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NASA’s Curiosity rover is getting its wheels dirty. The latest image beamed back from the red planet shows the rover in the thick of it.
57 images taken by the Mars Hand Lens Imager (MAHLI) camera were stitched together for the awesome self-portrait.
What’s Curiosity up to? The rover team parked the rover near active sand dunes (known as the Bagnold Dunes) and has been studying them for two months. Scientists are getting an up-close look at how Martian winds are moving and sorting sand particles on Mars.
We know the Bagnold Dunes are active. Images captured from Mars’ orbit shows the dunes moving as much as three feet every Earth year.
This particular dune is called Namib Dune. When the above image was taken, Curiosity had just collected its first scoop of sand. A second sample was taken right after the images were taken, and a third sample three days later.
Using a device on the rover’s arm dubbed the CHIMRA (Collection and Handling for In-situ Martian Rock Analysis), scientists were able to see how big the sand grains are. In the second sample, Curiosity used two different sieves to get a sample ready for analysis. It was the first time a two-sieve operation had been used since the rover made it to Mars.
One sieve had pores of 150 microns or 0.006 inches. And another had pores of 1,000 microns or 0.04 inches. Scientists noted sand grains that were too large for the 150 microns sieve, but too small for the 1,000 microns sieve. The in-between sand grains were sent to the rover’s internal laboratory for analysis.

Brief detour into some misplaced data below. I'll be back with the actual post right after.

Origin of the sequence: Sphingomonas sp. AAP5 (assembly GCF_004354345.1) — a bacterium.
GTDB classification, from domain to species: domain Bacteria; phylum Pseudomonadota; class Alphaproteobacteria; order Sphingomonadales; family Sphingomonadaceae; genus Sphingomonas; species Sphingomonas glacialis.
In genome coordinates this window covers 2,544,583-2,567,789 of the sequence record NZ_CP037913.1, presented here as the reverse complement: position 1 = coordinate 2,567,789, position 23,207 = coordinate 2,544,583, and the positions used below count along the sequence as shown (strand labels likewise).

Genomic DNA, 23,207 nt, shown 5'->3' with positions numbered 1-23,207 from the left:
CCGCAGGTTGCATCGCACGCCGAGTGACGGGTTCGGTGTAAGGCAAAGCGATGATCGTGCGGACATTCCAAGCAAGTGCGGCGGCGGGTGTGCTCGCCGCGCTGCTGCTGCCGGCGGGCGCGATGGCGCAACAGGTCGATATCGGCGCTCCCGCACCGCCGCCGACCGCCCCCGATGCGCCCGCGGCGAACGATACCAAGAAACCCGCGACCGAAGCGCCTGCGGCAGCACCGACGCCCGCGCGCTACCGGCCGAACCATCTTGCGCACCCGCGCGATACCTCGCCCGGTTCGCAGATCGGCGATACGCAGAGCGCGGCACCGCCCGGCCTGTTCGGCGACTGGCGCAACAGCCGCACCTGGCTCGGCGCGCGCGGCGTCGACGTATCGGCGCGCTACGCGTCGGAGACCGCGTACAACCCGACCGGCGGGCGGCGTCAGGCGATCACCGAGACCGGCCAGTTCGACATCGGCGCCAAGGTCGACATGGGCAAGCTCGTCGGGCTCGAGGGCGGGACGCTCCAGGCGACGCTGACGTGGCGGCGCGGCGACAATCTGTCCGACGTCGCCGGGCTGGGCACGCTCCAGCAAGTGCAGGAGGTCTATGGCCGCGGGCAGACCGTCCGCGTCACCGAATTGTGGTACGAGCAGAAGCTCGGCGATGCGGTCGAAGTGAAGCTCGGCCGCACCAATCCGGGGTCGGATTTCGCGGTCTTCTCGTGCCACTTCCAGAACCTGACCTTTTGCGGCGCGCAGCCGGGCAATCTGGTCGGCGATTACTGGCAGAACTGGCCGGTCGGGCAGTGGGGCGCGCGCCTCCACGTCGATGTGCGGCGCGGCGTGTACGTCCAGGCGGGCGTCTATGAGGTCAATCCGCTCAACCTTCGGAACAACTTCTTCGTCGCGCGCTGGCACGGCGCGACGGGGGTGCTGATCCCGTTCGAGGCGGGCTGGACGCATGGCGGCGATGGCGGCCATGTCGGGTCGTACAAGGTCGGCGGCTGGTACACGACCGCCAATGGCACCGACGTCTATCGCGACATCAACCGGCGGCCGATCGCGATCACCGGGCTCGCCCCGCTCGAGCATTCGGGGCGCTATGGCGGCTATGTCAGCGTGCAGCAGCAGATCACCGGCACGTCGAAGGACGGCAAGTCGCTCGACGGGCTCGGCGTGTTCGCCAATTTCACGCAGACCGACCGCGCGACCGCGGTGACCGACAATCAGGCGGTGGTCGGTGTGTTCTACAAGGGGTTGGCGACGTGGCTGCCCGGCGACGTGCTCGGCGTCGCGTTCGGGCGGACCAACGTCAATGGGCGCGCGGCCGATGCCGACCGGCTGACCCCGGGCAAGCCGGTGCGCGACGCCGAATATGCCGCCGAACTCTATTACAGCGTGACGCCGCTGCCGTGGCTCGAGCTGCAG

A third scoop was supposed to be tested the same way, but an actuator malfunctioned during processing. A thwack actuator, when working right, opens a component on the CHIMRA. But, it didn’t open on the third sample.
“The rover responded properly to this unexpected event, said Steve Lee, deputy project manager for Curiosity. “It stopped moving the actuator and halted further use of the arm and sampling system.”
Right now, scientists are still going through diagnostic work to see what caused the malfunction. But, that doesn’t mean Curiosity can’t still work. The rover’s mast remains trained on the dune looking for any signs of movement. If sand grains start to shift, the rover will be able to tell how fast the wind blew and from which direction. Those measurements could provide scientists with a baseline for how much wind is needed to affect similar dunes.
More images of Namib Dune
It doesn’t look it, but Namib Dune is about 13 feet high. Let’s take a look at the downwind side.
That steep downwind slope is what really sets sand dunes apart. Known as the slip face, sand piles up as it’s sheltered from the wind. As it continues to pile up, mini-avalanches fall down the face. NASA released another image of Namib Dune highlighting the various features.
What’s next for Curiosity? The rover team is looking at potential sites to use Curiosity’s drill to collect bedrock samples in the area.